It's dangerous, of course, to extrapolate from mice to people, but it's tempting to wonder whether such a governing equation might also exist for the human brain. If that's the case, then it may give insight into the many mysteries we still don't understand: how we switch between states of consciousness and modes of thinking, how the brain and mind control the body, and what is behind diseases such as Alzheimer's and Parkinson's.

Kutz admits that the first success of machine learning algorithms in neuroscience is likely to come, not from mice or people, but from a worm by the name of C. elegans. It is one of the simplest organisms with a nervous system, consisting of only 302 neurons, and therefore perfect for study. "I think we're going to be able to solve that one. Within a shorter space of time we are going to be able to say: here's how the worm controls itself, makes transitions, and modulates its behaviour."

If this application to neuroscience sounds frightening, it's worth pointing out that the algorithms are merely tools for doing something that humans have been doing for a very long time — fitting equations to data — only they're much better at it than we are. Every new tool that we've ever invented, from the axe to gene editing, has come with a potential for danger. The question for us is how to minimise the danger while maximising the potential for good.

This potential, Kutz thinks, is overwhelming. "I'm excited by this hybrid modelling paradigm, making maximal use of machine learning and maximal use of our physics knowledge. What we're doing is leveraging the entire construct of humanity of science and mathematics and combining it with these machine learning tools which have exceptional learning capabilities. This might give us a massive acceleration of discovery and learning."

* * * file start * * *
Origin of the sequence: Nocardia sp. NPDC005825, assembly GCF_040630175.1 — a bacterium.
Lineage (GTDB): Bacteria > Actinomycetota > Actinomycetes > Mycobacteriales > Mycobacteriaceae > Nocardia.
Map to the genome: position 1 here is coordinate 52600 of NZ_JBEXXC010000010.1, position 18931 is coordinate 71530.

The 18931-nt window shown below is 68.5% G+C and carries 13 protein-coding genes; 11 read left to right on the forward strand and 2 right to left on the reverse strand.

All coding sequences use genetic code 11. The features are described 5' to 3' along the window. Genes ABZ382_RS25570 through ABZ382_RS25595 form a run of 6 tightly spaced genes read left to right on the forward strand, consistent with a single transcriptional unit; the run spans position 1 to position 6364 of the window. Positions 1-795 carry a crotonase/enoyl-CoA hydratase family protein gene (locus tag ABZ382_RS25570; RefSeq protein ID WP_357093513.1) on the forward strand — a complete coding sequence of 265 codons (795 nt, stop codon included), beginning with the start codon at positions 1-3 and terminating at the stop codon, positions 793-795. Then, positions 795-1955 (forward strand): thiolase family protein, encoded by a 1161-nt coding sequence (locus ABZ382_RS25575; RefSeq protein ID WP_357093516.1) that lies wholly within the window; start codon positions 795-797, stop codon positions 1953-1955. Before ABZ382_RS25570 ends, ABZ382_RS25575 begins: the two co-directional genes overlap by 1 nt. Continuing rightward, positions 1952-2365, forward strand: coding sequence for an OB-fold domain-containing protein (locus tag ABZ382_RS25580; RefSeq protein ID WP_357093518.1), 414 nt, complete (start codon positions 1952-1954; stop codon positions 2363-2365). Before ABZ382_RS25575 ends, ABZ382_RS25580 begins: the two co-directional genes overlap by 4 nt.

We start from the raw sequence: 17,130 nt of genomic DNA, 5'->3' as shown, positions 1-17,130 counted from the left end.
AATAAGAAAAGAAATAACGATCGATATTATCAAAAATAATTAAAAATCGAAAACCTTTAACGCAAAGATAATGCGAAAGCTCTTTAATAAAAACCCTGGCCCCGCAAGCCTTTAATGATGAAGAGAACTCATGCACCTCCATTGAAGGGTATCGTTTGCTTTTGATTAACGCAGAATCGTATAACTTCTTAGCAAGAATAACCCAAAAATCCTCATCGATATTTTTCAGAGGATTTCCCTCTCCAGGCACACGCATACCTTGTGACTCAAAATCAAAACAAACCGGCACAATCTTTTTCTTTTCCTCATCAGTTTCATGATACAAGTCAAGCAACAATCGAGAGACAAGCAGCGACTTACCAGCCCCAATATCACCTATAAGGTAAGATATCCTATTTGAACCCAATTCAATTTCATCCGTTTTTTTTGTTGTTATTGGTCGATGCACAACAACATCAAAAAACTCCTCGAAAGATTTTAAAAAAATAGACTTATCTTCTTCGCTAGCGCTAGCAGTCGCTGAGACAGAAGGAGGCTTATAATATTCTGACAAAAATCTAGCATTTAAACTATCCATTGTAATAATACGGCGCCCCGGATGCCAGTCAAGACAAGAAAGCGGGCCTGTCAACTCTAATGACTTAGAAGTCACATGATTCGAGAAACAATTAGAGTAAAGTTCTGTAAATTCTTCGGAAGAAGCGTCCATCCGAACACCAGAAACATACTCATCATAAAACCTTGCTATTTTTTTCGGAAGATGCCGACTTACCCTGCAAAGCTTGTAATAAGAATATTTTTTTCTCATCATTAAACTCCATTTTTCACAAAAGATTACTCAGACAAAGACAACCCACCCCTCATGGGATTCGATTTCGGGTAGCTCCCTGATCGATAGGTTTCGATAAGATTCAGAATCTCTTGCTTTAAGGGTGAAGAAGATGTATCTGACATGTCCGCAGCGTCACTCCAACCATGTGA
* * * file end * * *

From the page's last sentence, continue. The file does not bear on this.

About this article

Nathan Kutz

Nathan Kutz

J. Nathan Kutz is Professor of Applied Mathematics and Electrical and Computer Engineering at the University of Washington and Director of the AI Institute in Dynamic Systems.

Marianne Freiberger, Editor of Plus, met Kutz at the Dynamics, data and deep learning conference which took place in Bristol in March 2024. The conference was organised by the maths4DL research group.

This content is part of our collaboration with the Mathematics for Deep Learning (Maths4DL) research programme, which brings together researchers from the universities of Bath and Cambridge, and University College London. Maths4DL aims to combine theory, modelling, data and computation to unlock the next generation of deep learning. You can see more content produced with Maths4DL here.